That lasted for about one, very short and glorious year.
One day we came home from church and Stud Muffin was unusually quiet and somber. I probed and got an answer that really meant nothing to me at the time.
“I never told you this, but as a child, I just knew I was called ‘Into Ministry.’ As a teenager, I rebelled and walked away from it, and hadn’t thought about ‘The Call’ until now. I just know that I am supposed to be ‘In Ministry,’ and I can’t deny it.”
Oh, what a sweet and adoringly submissive wife I was at that moment. I spoke only words of support and encouragement and “how can I help?” Looking back at my very young and naive self, I can now laugh (yet for many years I pitied, defended, and cried for her). That innocent and oblivious young girl had no idea what her adored husband was talking about. I was raised Catholic. I went to Catholic School. The only vocational “Ministry” people I knew about were Priests and Nuns. They went about their “calling” alone, and it was a personal decision followed by themselves. There were no spouses involved. So, what did this deep revelation have to do with me? Oh, you poor, little, uninformed innocent.
All too soon I was to find out what it meant for ME. I was about to have that warm and cozy sweater ripped off like the bandage that went over my stitches when I was hit on the head with a baseball bat as a child (there was much blood involved, and a patient doctor who held my hand and coached me through it). This confession of my beloved’s was about to set up an ongoing baseball bat hit to the head in my REAL LIFE (where there was also much blood involved, and a Patient Doctor who held my hand and coached me through it).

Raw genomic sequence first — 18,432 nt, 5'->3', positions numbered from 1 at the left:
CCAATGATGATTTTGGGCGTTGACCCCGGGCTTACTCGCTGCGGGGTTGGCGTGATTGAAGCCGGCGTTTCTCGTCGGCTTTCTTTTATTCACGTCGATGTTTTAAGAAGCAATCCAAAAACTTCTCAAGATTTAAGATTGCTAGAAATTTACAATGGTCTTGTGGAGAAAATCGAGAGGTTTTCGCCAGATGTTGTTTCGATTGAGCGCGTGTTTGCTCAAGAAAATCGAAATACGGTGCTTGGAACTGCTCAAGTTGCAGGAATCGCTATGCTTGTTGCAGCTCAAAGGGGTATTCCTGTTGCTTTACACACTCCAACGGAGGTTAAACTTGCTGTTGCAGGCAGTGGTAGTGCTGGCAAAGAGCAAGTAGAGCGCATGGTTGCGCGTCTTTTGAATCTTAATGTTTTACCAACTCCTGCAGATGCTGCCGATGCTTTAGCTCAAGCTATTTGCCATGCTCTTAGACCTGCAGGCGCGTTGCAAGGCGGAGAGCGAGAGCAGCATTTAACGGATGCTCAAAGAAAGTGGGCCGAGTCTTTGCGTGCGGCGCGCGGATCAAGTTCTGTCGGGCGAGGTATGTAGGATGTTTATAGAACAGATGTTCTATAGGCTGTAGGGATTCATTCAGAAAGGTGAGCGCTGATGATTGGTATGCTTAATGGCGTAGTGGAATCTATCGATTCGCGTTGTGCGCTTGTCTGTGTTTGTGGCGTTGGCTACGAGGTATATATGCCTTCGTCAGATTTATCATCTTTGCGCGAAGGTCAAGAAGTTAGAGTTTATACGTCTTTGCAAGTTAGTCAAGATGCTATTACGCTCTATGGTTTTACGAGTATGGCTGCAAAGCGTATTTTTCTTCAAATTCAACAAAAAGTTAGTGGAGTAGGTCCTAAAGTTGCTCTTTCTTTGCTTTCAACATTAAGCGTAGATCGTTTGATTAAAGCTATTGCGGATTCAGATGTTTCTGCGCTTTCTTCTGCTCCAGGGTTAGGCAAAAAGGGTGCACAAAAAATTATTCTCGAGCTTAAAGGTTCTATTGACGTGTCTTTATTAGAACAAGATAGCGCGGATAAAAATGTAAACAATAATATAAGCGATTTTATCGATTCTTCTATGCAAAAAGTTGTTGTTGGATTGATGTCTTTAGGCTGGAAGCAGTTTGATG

I was embarking on a journey that would teach me to say “Yes” out of a deep trust in God. But the journey was going to be a very long and very arduous one.
to be continued…
Sandi Youngren is CoFounder of Compassion Connection, a missions organization based in Ecuador. She travels and speaks at women’s conferences or gatherings and owns a cottage industry that supports help to women escaping sex trafficking. She also encourages women through her YouTube channel “The Truth Booth.” She says that her most treasured time is spent with her kids and grandkids, and she hopes for more of that in the future.
You can follow Sandi here: YouTube: http://www.youtube.com/c/TheTruthBooth IG: sandiyoungren also trth_booth